April 9, 2016
|Last Year (2015)||22th March|
|Present Year (2016)||9th April|
|Next Year (2017)||30th March|
Gangaur is a Hindu festival, which is celebrated in the state of Rajasthan and few parts of Gujarat, Madhya Pradesh and West Bengal , which is celebrated in honour of God Shiva and Goddess Parvati. It is one of the famous festivals for Rajasthani’s people and celebrated with great fervour. It is the celebration of harvest and welcoming the spring season and martial fidelity.
When Is It Celebrated?
The festival of Gangaur commences from the first day of Chaitra months of Hindu calendar, the day after Holi, which continues for next 16 days and falls generally in the months of March and April as per the English Georgian Calendar.
How It Is Celebrated?
The word Gana is the name of Lord Shiva and word Gaur stands for Goddess Gauri or Parvati , which together symbolize Saubhagya “marital bliss”. On this day unmarried women worship Lord Shiv-Parvati for being blessed for a good husband, while the married women celebrate the festival for the prosperity of their husbands and pray for a happy married life. In earlier period Rajasthani people migrated to Kolkata in West Bengal and starts celebrating Gangaur. Now this celebration is more than hundred years old in Kolkata and Bengali people also celebrated it with great fervour.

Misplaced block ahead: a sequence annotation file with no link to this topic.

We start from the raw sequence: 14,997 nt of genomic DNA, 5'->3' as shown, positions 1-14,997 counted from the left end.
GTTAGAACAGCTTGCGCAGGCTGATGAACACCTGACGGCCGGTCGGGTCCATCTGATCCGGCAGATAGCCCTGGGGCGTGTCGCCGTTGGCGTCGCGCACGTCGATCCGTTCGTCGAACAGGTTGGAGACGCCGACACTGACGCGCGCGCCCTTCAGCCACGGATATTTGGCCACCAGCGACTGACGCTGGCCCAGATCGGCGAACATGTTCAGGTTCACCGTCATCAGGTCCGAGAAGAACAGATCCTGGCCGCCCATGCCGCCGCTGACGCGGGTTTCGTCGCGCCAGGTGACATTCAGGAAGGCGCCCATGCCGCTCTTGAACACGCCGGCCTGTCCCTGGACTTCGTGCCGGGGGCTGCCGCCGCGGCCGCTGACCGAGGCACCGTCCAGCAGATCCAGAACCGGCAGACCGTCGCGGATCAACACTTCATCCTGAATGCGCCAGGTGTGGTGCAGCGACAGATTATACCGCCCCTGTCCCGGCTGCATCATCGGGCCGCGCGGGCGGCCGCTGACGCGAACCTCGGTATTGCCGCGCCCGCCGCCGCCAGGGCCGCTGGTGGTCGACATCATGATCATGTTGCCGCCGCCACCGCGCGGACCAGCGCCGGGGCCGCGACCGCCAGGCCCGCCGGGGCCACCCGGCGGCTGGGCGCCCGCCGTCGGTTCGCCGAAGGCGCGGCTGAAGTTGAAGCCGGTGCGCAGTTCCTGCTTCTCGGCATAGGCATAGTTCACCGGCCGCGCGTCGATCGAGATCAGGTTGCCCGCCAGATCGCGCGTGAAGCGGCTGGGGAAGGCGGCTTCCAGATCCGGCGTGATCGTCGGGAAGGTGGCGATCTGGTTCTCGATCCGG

Ganguar is celebrated on the union of Lord Shiva and Goddess Parvati, which gives young boys and girls an occasion for interaction among each other. It is an auspicious occasion and having several rituals related to it. According to the one of the most famous rituals, the newly married women do fasting for the whole coming eighteen days for the success of their married life and pray for the prosperity of their husband while unmarried girls fast for the whole period of eighteen days and enjoy only one meal in a day in the hope to find an ideal husband. Gangaur Melas (Fairs and Fest) are organised throughout the eighteen day period, which ends on the third day of the Shukla Paksha of Chaitra Month.